Hughes, David A × Tang, Kun Strotmann, Rainer Schöneberg, Torsten Prenen, Jean Nilius, Bernd Stoneking, Mark #
Public Library of Sciene
PLoS One vol:3 issue:2 pages:e1686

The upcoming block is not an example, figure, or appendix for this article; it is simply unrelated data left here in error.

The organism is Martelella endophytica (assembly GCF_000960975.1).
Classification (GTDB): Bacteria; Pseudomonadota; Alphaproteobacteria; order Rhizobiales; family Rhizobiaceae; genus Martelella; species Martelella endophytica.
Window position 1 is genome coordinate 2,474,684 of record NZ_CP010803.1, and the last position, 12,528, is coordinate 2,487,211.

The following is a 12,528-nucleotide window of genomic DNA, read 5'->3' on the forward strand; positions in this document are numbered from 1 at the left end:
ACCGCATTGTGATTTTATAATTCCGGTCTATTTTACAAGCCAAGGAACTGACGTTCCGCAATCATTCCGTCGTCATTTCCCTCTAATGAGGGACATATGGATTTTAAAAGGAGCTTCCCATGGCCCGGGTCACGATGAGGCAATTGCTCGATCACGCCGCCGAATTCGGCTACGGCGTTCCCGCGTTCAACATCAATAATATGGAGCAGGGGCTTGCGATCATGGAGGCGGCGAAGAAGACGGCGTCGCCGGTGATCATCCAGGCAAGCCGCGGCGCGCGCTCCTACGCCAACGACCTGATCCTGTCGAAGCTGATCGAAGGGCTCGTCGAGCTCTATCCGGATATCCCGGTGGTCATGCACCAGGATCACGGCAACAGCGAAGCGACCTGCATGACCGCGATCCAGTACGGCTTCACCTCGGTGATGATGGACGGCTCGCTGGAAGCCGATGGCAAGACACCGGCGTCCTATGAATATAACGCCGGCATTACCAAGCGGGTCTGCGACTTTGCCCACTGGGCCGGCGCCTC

We identified and examined a candidate gene for local directional selection in Europeans, TRPV6, and conclude that selection has acted on standing genetic variation at this locus, creating parallel soft sweep events in humans. A novel modification of the extended haplotype homozygosity (EHH) test was utilized, which compares EHH for a single allele across populations, to investigate the signature of selection at TRPV6 and neighboring linked loci in published data sets for Europeans, Asians and African-Americans, as well as in newly-obtained sequence data for additional populations. We find that all non-African populations carry a signature of selection on the same haplotype at the TRPV6 locus. The selective footprints, however, are significantly differentiated between non-African populations and estimated to be younger than an ancestral population of non-Africans. The possibility of a single selection event occurring in an ancestral population of non-Africans was tested by simulations and rejected. The putatively-selected TRPV6 haplotype contains three candidate sites for functional differences, namely derived non-synonymous substitutions C157R, M378V and M681T. Potential functional differences between the ancestral and derived TRPV6 proteins were investigated by cloning the ancestral and derived forms, transfecting cell lines, and carrying out electrophysiology experiments via patch clamp analysis. No statistically-significant differences in biophysical channel function were found, although one property of the protein, namely Ca(2+) dependent inactivation, may show functionally relevant differences between the ancestral and derived forms. Although the reason for selection on this locus remains elusive, this is the first demonstration of a widespread parallel selection event acting on standing genetic variation in humans, and highlights the utility of between population EHH statistics.